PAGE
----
It may be that a OWW event can be added to an organisation’s existing calendar.
There are two main sources of information to help you:
- The OWW 'Form a new local OWW group!' page for general advice on organising and planning a OWW event.
- - the UK Inter Faith Network
OWW shares many values with the Inter Faith Network and has worked and consulted with them for many years. One World Week, and our local organising committees, have our own approaches, and we have drawn upon IFN's materials in a way which reflects OWW’s approach.
IFN’s website has lots of ideas, downloadable publications, contact information and guidance to help you be aware of potential sensitivities all which can be really useful in organising a OWW event that involves people of various cultures and faiths.
The Inter Faith Network leads INTER FAITH WEEK in November and has long experience of organising Inter Faith events and activities. Their website has ideas and resources for working with (e.g. Young People) and resources to help you.
Code of Conduct
If you want your OWW event to involve dialogue with people of various faiths it is worth downloading The Code of Conduct, and printing the leaflet “Building Good Relations with People of Different Faiths and Beliefs” for use with your planning committee.
What kind of an event?
To decide what kinds of activity would be appropriate, take a look at the Inter Faith Network's range of ideas derived from its Inter Faith Weeks and explored in its publications:
Inter Faith Week Toolkit - Download here
or see the Inter Faith Week Events here and suggestions for local Inter Faith Organisations here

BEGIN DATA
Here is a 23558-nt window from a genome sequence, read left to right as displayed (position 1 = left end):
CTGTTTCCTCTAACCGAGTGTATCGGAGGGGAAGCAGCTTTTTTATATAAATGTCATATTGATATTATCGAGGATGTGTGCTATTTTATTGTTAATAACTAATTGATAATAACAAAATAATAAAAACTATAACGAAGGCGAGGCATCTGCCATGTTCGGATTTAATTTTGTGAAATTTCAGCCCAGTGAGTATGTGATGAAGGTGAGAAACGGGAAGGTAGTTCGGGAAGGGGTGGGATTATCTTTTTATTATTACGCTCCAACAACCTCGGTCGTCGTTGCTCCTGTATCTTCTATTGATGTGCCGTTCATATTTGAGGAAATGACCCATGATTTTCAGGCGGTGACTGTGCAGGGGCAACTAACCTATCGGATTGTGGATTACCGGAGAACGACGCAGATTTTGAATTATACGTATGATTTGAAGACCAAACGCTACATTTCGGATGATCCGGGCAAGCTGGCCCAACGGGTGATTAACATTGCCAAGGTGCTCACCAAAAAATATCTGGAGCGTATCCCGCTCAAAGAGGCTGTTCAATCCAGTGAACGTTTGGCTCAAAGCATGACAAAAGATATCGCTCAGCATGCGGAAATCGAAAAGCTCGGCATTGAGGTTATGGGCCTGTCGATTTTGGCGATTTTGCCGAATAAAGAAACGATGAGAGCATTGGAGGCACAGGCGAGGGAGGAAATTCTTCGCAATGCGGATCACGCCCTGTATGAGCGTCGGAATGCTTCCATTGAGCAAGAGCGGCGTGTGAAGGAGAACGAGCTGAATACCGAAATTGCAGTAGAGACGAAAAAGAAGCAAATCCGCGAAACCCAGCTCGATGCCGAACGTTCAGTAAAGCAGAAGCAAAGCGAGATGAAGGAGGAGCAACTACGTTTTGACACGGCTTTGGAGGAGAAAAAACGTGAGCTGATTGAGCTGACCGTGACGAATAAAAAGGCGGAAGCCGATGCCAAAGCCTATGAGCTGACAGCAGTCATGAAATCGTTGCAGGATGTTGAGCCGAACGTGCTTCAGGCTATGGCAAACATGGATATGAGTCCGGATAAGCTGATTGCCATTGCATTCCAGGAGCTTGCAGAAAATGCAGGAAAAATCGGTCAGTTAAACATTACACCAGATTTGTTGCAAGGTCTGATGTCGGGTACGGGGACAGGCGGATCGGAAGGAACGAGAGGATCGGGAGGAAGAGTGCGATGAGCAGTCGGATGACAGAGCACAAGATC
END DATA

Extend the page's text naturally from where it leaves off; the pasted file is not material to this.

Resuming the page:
You can then consider how you might adapt these ideas to make them relevant to the current OWW theme.
Similarly, past OWW events can inspire ideas and models for similar or new events
What about an inter faith worship or service?
These can be very controversial and need to be handled with great care and sensitivity. Read more in the resource: "Interfaith Worship or Acts of Reflection and Commitment" which you can download here
One idea on the IFN website is arranging visits to particular local places of worship to learn more about the faith in question.
The idea has been adapted for OWW in Redbridge, in Swansea and in Portsmouth where a parade with banners about the year's theme visited each place of worship in turn and had a short talk and discussion about that faiths approach to the issue raised by the OWW theme.
Liverpool and Bolton have each produced booklets of faith trails or walks.
Visit the OWW photo gallery for Portsmouth's 'Walking Together" version of an inter faith walk.
See this poster for the Redbridge walk to get an idea of what's posible.
Events involving young people
The Inter Faith Network encourages young people to get involved with inter faith activity and bridge building between communities. It has a dedicated microsite created by, with and for young people, 'Young people and inter faith engagement’ access it here: One of the observations from an event in 2014, ‘Young Voices, Young Agents for Change', was:
"Young people care about big issues – climate change, poverty, injustice in the world and in their neighbourhoods - and it is important to support them in the work they aspire to in these areas"
You could also approach your local SACRE (Standing Advisory Council for Religious Education); which all local authorities have; see if they would get involved with a OWW event. More here
Other useful links:
Alliance of Religions and Conservation. ARC
Black Environment Network: BEN
BEN promotes equality of opportunity with respect to ethnic communities in the preservation, protection and development of the environment.
Links to other interfaith bodies can be found here on the IFN’s website:
This page lists national and regional inter faith organisations in IFN membership. National bodies may be active UK-wide or in any of the nations (England, Northern Ireland, Scotland and Wales) of the UK. Regional bodies are usually active in a particular region within one of the nations.
Some may have expertise in rural areas. One such body is:
3FF builds good relations between people of all faiths and beliefs. They run education, engagement and action programmes that bring diverse communities together.